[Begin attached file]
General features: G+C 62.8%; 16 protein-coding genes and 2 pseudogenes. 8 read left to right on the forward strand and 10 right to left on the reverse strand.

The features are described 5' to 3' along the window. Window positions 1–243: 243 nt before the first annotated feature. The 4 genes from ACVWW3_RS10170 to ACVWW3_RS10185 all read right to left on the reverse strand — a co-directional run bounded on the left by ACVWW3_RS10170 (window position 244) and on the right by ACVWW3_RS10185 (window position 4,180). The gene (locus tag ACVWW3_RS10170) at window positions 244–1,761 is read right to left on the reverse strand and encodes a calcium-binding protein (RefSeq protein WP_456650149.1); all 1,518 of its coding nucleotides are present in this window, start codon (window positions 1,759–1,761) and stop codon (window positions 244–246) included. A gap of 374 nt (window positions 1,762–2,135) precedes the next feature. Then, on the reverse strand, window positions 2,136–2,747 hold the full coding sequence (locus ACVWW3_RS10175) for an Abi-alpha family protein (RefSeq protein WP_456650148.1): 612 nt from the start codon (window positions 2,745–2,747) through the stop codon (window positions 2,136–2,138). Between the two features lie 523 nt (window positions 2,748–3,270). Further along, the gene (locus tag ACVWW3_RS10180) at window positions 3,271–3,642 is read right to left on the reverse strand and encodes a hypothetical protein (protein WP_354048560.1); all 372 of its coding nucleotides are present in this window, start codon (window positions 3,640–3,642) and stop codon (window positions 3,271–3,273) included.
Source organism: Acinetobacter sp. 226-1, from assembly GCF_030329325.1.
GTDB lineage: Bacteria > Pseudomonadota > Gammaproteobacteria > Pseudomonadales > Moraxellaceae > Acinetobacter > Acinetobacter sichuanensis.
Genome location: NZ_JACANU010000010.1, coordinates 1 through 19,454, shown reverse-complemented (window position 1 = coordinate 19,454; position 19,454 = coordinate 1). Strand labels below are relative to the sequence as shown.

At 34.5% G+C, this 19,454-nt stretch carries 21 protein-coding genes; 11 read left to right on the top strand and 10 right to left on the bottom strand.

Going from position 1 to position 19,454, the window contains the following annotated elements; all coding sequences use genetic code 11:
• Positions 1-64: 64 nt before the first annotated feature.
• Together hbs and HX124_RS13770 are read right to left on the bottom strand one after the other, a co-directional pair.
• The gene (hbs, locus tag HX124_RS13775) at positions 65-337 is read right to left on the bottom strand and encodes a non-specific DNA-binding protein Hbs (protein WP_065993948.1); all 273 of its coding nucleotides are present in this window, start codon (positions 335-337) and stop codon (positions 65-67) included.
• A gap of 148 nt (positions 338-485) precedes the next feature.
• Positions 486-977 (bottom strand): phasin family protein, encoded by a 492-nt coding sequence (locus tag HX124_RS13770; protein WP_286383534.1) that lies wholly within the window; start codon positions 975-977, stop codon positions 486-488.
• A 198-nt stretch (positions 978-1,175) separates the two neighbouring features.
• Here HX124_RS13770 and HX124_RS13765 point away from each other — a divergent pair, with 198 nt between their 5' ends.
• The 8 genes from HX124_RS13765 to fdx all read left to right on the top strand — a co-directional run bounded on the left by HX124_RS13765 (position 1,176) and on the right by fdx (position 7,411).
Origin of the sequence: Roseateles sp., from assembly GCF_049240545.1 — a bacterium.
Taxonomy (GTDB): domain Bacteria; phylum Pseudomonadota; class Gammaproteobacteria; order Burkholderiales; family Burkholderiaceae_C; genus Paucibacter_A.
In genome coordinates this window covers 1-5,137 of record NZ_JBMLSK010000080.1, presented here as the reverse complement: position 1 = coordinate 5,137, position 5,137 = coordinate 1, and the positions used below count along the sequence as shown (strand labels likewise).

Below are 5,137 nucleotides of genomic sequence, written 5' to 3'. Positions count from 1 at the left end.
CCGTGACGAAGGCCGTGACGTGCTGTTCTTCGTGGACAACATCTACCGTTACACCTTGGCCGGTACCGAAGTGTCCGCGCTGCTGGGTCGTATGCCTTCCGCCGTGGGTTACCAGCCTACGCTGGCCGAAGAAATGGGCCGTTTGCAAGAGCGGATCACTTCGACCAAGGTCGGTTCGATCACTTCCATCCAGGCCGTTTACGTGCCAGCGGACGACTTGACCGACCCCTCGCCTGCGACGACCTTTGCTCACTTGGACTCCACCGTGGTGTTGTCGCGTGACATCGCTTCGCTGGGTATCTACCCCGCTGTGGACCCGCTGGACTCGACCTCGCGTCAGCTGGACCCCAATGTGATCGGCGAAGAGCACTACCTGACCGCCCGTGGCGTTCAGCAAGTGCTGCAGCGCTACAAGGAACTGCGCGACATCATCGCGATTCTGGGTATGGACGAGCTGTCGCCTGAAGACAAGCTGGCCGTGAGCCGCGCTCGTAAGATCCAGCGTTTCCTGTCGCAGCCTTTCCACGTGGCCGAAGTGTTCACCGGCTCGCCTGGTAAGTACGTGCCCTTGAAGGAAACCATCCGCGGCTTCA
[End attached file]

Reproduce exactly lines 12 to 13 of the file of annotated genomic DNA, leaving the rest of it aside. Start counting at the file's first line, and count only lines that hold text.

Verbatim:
• Positions 486-977 (bottom strand): phasin family protein, encoded by a 492-nt coding sequence (locus tag HX124_RS13770; protein WP_286383534.1) that lies wholly within the window; start codon positions 975-977, stop codon positions 486-488.
• A 198-nt stretch (positions 978-1,175) separates the two neighbouring features.